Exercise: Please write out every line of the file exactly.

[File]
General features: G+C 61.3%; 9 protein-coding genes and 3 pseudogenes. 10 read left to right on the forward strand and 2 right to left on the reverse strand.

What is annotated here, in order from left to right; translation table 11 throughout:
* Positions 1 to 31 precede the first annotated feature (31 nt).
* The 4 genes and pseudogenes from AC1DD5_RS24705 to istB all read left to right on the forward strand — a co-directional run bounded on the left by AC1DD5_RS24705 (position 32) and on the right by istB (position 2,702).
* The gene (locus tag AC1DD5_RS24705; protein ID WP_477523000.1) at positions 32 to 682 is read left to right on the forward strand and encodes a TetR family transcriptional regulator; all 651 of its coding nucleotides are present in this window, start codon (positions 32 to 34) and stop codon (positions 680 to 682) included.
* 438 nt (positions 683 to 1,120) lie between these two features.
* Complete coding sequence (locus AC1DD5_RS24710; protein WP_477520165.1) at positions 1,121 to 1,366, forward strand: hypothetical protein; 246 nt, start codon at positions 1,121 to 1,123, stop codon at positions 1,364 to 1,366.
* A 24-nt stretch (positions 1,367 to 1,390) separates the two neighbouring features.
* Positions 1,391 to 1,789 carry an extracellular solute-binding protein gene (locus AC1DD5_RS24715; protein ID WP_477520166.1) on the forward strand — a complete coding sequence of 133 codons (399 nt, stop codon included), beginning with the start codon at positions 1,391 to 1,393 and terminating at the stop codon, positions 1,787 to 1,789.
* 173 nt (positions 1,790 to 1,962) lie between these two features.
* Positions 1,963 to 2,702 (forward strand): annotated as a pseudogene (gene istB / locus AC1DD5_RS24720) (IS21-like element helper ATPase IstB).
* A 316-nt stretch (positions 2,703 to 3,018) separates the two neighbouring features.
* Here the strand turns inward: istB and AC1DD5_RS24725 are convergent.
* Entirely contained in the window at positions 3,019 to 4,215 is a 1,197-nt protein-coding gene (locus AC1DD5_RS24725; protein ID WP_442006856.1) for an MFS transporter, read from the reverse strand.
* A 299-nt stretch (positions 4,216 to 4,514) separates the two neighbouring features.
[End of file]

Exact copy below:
General features: G+C 61.3%; 9 protein-coding genes and 3 pseudogenes. 10 read left to right on the forward strand and 2 right to left on the reverse strand.

What is annotated here, in order from left to right; translation table 11 throughout:
* Positions 1 to 31 precede the first annotated feature (31 nt).
* The 4 genes and pseudogenes from AC1DD5_RS24705 to istB all read left to right on the forward strand — a co-directional run bounded on the left by AC1DD5_RS24705 (position 32) and on the right by istB (position 2,702).
* The gene (locus tag AC1DD5_RS24705; protein ID WP_477523000.1) at positions 32 to 682 is read left to right on the forward strand and encodes a TetR family transcriptional regulator; all 651 of its coding nucleotides are present in this window, start codon (positions 32 to 34) and stop codon (positions 680 to 682) included.
* 438 nt (positions 683 to 1,120) lie between these two features.
* Complete coding sequence (locus AC1DD5_RS24710; protein WP_477520165.1) at positions 1,121 to 1,366, forward strand: hypothetical protein; 246 nt, start codon at positions 1,121 to 1,123, stop codon at positions 1,364 to 1,366.
* A 24-nt stretch (positions 1,367 to 1,390) separates the two neighbouring features.
* Positions 1,391 to 1,789 carry an extracellular solute-binding protein gene (locus AC1DD5_RS24715; protein ID WP_477520166.1) on the forward strand — a complete coding sequence of 133 codons (399 nt, stop codon included), beginning with the start codon at positions 1,391 to 1,393 and terminating at the stop codon, positions 1,787 to 1,789.
* 173 nt (positions 1,790 to 1,962) lie between these two features.
* Positions 1,963 to 2,702 (forward strand): annotated as a pseudogene (gene istB / locus AC1DD5_RS24720) (IS21-like element helper ATPase IstB).
* A 316-nt stretch (positions 2,703 to 3,018) separates the two neighbouring features.
* Here the strand turns inward: istB and AC1DD5_RS24725 are convergent.
* Entirely contained in the window at positions 3,019 to 4,215 is a 1,197-nt protein-coding gene (locus AC1DD5_RS24725; protein ID WP_442006856.1) for an MFS transporter, read from the reverse strand.
* A 299-nt stretch (positions 4,216 to 4,514) separates the two neighbouring features.